Sometimes, a real estate syndicators will use a loan guarantor, also referred to as a “key principal”, to sign on the loan with the sponsor team. The loan guarantor is brought in to help get better financing terms and/or to increase the net worth, experience, and or liquidity of the sponsorship team. This fee is anywhere from 1% to 3% of the loan amount.
For example, if the loan is $5,000,000, and the fee is 1.5%, the loan guarantor would get $75,000 upon closing the loan.
Construction Management Fee
Renovation dollars will vary greatly depending on whether the property being acquired is a core, core-plus, or value add deal. Typical construction management fees are anywhere from 5-10% of the total renovation budget. This fee compensates for the time, focus, and management to ensure the project’s success and that everything is being executed to plan.
For example, let’s say the renovation budget was $1,000,000, and the construction management fee was 7%, which would reflect a $70,000 fee.
There s a lot of moving parts required to execute a refinance successfully. Some factors include running various proformas to evaluate the market value, preparing financials, finding the right lender, securing the best terms, and much more. A typical refinance fee could be 0.5% to 2% of the refinance loan amount.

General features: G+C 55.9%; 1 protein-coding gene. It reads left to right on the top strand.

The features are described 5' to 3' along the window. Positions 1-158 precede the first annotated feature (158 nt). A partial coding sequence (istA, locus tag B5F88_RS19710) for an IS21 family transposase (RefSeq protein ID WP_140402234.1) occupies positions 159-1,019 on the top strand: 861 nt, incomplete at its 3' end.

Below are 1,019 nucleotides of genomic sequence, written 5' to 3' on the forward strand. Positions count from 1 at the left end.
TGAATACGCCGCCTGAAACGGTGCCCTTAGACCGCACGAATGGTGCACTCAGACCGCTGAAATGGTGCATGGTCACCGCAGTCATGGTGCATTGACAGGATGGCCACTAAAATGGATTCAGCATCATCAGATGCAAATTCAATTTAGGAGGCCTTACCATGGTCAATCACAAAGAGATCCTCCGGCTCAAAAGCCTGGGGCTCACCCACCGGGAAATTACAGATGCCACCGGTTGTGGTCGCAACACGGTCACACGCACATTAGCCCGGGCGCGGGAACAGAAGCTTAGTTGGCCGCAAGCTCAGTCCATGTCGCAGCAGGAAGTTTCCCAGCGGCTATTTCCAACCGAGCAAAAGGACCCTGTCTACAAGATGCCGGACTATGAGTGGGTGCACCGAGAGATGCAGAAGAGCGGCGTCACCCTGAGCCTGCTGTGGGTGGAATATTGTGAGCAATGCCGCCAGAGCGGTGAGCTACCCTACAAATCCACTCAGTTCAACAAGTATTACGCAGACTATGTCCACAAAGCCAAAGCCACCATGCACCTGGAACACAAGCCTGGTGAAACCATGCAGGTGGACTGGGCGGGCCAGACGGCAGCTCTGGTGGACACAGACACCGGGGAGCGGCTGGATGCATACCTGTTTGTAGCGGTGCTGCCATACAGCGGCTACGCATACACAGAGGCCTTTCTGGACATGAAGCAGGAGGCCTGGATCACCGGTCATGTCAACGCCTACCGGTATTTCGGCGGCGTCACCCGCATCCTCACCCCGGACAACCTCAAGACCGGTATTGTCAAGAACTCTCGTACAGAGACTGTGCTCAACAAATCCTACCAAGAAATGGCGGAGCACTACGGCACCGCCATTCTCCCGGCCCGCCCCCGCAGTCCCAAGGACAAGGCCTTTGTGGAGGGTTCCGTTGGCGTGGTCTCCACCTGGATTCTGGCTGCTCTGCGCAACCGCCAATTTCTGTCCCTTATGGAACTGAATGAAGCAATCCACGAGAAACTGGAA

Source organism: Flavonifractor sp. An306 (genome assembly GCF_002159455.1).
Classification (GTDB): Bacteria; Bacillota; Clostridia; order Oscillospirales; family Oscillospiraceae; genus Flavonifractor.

For example, let’s say the refinance loan amount was $5,000,000, and the refinance fee was 1%, reflecting a $50,000 fee upon closing the loan.
Lastly, the disposition fee may be issued to cover the costs associated with getting the property ready to sell for top dollar. This includes marketing, travel, and time-related to ensure a smooth exit for investors. The disposition fee is typically 1% to 2% of the sales price.
For example, if the property sold for $5,000,000 and there was a 1% disposition fee, the syndicate would earn an additional $50,000 upon the exit.
Frequently Asked Questions About Syndication Fees Real Estate
The limited partners or passive investors in the partnership pay the acquisition fee in real estate. The fee will be paid out from the investment capital raised on the front end of acquiring the property.
The passive investors (Limited Partners LPs) and the real estate sponsor (General Partner GP) collectively share property ownership in a syndication.
Real Estate Syndication Fees - Conclusion
Now that you know what to look out for when it comes to real estate syndication fees, you’ll have an idea of what fee percentage is more typical based on the size of the deal. The fee structure differs from sponsor to sponsor and from deal to deal.